The medium used for this painting is tempera on wood and it depicts the prophet Elisha as the emphasis as he is hunched over at the bottom center of the painting and surrounded by a number of other figures. While the other figures are depicted with the exact same amount of detail as Elisha, it is the prophet that is the emphasis because of color as well as balance. For instance, the light in this painting seems to be directed at Elisha as he is kneeling and this light almost reflects off of his skin. As a result, his skin tone and color is more luminescent than those around him. Vasari chose to paint him in robe that is a richer red than that which is seen in the rest of the painting and this, coupled with the fact that the emphasis is at the bottom (due to the perspective and that he is closer than the images at the top) makes Elisha the object of the viewer’s attention. Aside from that issue, the colors used in the background (which is actually the top of the painting itself) are quite dark and muted compared to those used for closer objects. In addition, while there are a number of figures sitting at the table near the top of the painting, they are too far away for any real detail to be given to them. On this note, the figures that are closer in terms of perspective are not painted with significant attention to facial detail and like in Vasari’s other paintings, emotion is conveyed by these uses of color and perspective rather than by direct attempts to paint a particular emotion on the countenance of the emphasis.
This painting differs from others by Vasari in that it does not rely so much on differences in line and textures to achieve an overall effect. This painting instead relies upon perspective and color. The perspective forces the viewer to look closely at the center image at the bottom since it is the closest and thus the most details. Among these figures then is that of Elisha in the center and the coloring is such that we see a light about him which conveys the notion of holiness just as well as a painted expression might. Unlike Renaissance painters before him, Vasari is attempting to distort principles of harmony to create meaning. He is not using form or abject emotion but is rather creating emotion through reliance on more abstract terms, most notably through the aforementioned use of perspective and color. There is no harmony between the background and foreground and the two could almost be individual paintings since they have so little to do with one another in these terms.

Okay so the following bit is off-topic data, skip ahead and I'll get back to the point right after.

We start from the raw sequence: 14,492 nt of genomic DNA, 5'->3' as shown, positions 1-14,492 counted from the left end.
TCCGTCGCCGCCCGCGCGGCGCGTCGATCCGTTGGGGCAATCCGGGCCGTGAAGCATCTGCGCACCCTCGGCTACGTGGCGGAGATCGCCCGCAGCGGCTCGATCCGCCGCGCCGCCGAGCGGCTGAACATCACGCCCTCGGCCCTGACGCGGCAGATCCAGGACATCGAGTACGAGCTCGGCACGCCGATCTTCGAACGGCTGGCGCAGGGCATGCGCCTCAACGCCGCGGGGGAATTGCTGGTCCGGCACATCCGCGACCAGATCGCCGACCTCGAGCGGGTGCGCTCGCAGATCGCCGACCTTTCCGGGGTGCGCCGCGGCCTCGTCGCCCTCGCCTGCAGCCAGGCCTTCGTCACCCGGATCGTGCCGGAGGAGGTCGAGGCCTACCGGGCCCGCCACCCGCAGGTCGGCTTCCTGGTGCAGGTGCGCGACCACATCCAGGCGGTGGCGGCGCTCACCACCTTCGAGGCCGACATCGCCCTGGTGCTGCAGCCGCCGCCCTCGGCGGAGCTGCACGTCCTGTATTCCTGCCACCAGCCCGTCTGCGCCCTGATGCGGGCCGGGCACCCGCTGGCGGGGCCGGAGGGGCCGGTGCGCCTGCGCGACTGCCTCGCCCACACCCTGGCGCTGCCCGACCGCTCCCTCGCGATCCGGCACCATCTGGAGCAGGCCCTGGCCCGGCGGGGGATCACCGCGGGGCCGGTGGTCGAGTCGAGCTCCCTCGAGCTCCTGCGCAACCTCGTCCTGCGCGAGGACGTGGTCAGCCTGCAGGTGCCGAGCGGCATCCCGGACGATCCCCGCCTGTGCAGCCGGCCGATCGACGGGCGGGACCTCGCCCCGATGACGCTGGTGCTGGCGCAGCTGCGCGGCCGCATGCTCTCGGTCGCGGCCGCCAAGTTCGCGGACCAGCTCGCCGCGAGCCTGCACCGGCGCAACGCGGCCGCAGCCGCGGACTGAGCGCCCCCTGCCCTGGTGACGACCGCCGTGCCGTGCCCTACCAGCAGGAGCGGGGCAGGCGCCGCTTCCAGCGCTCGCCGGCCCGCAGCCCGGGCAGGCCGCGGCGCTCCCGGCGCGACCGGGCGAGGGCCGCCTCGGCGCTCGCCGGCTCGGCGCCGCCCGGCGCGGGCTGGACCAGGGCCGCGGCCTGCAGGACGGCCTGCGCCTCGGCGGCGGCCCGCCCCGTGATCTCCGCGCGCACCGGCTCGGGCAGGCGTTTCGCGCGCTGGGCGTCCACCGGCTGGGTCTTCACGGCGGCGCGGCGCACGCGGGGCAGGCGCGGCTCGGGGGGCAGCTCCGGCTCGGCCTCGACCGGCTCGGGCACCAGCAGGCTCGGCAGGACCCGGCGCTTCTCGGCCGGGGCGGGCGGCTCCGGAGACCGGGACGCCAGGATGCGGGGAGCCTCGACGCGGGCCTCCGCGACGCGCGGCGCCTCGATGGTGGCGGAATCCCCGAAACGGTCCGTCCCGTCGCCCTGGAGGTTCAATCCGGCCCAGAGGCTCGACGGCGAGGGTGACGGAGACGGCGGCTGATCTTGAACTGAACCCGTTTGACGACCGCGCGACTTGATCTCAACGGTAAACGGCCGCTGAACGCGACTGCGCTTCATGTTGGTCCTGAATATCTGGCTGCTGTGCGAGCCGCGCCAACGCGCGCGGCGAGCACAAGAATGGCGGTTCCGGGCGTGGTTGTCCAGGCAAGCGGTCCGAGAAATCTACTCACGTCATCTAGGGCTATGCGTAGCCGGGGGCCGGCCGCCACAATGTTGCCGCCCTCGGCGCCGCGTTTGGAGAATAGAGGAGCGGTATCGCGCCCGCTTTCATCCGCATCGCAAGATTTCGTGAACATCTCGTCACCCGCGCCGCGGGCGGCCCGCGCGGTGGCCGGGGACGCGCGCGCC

This is one of the earliest paintings by Vasari but it still reflects Mannerism, perhaps even more so than some of his later works. This was commissioned by the Medici family and was meant to stand alone in a room. While Vasari is most known for his devotional paintings, this is one of the stranger works he produced in that it is more secular, especially when compared to his later works that depicted either Christ, saints, or other religious imagery that came straight from biblical references.
What is most striking about this painting is the use of line. It varies between incredible smooth and fluid to completely straight and choppy. The figures in the background are the most fluid and are comprised of flowing lines and dark colors that are almost like a pool rather than something the viewer can focus on. The perspective creates the emphasis which is the dead man being carried off to his tomb. Unlike those who are holding him his features are very rough and the lines are incredibly sharp, especially in his facial and bodily features. Aside from the aspect of differing lines, color is also used to achieve an emotional effect. The dead man’s features are painted with more dramatic and sharp lines and the color used for his skin is almost exaggerated since it is so sickly, especially when used in contrast against the healthy tones used for those who are carrying him. For example, the man on the right is painted in outstanding fleshy tones and is the picture of health and thus contrasts sharply with the figure of death he is carrying.
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Carden, Robert Walter. The Life of Giorgio Vasari: A Study of the Later Renaissance in Italy. New York; P.L. Warner, 1910.
Rubin, Patricia Lee. Giorgio Vasari: Art and History. Yale University Press 1995.
Vasari, Giorgio. Vasari on Technique. New York: Dover, 1965.